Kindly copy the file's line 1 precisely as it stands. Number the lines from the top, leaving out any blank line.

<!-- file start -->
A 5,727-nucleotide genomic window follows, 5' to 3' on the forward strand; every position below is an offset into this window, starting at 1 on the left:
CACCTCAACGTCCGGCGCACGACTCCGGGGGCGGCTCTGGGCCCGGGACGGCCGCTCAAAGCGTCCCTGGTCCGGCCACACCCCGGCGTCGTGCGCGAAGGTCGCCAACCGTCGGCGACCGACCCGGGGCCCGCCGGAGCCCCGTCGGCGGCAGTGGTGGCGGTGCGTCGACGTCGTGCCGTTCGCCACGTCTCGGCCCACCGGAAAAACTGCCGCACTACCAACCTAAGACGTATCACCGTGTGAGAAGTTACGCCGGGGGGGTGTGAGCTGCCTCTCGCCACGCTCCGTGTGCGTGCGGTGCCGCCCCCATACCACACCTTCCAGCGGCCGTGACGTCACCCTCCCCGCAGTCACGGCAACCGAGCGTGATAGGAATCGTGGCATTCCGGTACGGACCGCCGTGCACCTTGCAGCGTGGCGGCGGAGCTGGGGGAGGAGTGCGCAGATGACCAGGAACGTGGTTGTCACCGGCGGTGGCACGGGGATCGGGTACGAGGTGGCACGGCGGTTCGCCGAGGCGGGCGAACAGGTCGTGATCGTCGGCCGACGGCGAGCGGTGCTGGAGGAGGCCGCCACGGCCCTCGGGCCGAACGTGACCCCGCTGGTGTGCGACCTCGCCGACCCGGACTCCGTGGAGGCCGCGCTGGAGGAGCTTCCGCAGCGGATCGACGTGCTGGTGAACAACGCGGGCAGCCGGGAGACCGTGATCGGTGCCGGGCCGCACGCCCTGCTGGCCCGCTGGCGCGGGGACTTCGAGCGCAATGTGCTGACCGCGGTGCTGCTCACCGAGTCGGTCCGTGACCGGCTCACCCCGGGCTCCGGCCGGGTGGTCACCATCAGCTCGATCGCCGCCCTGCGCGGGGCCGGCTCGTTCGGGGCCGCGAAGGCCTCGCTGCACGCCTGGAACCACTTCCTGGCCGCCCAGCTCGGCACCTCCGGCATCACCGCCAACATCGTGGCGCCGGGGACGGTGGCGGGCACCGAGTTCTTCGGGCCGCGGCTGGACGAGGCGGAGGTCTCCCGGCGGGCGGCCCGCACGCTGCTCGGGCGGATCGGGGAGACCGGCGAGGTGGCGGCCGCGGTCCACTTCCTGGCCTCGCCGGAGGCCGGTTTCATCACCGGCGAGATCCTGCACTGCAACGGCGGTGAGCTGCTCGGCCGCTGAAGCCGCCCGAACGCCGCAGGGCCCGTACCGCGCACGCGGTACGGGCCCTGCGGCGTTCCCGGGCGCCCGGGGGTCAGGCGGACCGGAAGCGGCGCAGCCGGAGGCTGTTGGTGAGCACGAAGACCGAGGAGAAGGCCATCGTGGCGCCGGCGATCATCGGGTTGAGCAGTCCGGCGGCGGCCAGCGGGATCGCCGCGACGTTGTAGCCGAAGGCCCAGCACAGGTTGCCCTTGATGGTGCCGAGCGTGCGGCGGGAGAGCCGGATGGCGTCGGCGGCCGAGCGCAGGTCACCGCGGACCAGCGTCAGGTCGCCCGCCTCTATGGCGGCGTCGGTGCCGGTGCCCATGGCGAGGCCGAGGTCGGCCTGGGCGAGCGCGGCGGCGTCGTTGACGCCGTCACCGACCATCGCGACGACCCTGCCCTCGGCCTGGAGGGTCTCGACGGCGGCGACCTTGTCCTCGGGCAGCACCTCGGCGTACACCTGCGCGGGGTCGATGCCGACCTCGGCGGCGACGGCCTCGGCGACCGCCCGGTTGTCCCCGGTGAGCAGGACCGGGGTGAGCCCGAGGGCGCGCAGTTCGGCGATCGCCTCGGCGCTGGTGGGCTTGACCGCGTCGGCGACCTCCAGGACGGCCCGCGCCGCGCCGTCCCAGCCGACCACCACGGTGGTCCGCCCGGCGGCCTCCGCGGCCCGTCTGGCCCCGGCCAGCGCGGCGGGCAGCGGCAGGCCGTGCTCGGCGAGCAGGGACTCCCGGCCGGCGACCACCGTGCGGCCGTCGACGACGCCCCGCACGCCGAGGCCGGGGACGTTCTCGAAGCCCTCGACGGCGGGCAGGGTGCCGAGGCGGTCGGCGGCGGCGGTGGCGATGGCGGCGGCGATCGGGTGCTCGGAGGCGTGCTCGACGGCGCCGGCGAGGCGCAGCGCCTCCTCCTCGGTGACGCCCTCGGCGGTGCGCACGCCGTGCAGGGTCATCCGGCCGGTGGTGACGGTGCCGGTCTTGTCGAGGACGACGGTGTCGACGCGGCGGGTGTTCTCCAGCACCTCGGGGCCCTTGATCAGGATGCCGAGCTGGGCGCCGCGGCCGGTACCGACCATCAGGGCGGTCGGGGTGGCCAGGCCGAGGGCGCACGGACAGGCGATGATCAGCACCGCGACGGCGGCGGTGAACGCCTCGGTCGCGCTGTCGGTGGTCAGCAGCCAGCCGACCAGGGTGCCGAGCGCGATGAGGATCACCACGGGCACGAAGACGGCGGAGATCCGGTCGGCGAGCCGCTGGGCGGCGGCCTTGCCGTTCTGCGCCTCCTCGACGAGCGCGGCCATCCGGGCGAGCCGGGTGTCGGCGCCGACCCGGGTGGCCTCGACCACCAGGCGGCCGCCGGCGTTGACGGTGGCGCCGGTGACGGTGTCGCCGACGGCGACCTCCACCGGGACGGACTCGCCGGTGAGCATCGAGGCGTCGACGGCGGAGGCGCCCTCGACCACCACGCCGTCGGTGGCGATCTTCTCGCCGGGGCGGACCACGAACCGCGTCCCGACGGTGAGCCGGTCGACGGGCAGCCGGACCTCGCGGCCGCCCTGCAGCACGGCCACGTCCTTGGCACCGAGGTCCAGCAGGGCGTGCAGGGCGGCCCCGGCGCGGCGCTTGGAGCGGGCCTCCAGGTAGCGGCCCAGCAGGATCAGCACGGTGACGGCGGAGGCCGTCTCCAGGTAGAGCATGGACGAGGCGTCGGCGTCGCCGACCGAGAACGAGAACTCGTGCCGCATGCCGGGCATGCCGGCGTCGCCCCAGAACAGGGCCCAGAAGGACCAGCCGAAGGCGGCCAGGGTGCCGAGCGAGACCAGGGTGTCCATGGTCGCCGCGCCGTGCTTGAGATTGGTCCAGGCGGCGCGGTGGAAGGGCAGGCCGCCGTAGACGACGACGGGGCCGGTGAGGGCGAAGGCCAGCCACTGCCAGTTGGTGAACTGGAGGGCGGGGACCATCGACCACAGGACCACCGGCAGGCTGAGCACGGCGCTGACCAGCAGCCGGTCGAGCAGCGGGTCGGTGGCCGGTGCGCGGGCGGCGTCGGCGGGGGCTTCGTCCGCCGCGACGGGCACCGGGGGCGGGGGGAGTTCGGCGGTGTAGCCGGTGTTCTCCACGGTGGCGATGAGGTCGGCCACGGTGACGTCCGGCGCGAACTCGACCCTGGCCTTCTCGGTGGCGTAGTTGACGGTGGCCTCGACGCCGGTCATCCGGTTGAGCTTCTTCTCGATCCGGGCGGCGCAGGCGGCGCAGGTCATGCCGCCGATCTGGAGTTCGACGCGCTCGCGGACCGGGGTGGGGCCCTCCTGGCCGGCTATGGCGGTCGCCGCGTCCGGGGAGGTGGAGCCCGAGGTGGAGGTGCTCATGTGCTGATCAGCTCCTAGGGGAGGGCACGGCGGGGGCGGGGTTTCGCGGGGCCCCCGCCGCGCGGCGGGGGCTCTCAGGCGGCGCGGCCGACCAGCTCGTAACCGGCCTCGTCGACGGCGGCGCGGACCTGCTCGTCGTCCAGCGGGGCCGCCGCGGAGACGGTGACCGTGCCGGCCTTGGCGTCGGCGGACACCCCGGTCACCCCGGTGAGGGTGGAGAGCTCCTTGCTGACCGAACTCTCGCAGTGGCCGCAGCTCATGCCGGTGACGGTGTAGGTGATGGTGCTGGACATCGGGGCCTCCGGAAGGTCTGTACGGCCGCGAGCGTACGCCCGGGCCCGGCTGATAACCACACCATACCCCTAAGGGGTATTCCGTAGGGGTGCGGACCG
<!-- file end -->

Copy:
A 5,727-nucleotide genomic window follows, 5' to 3' on the forward strand; every position below is an offset into this window, starting at 1 on the left: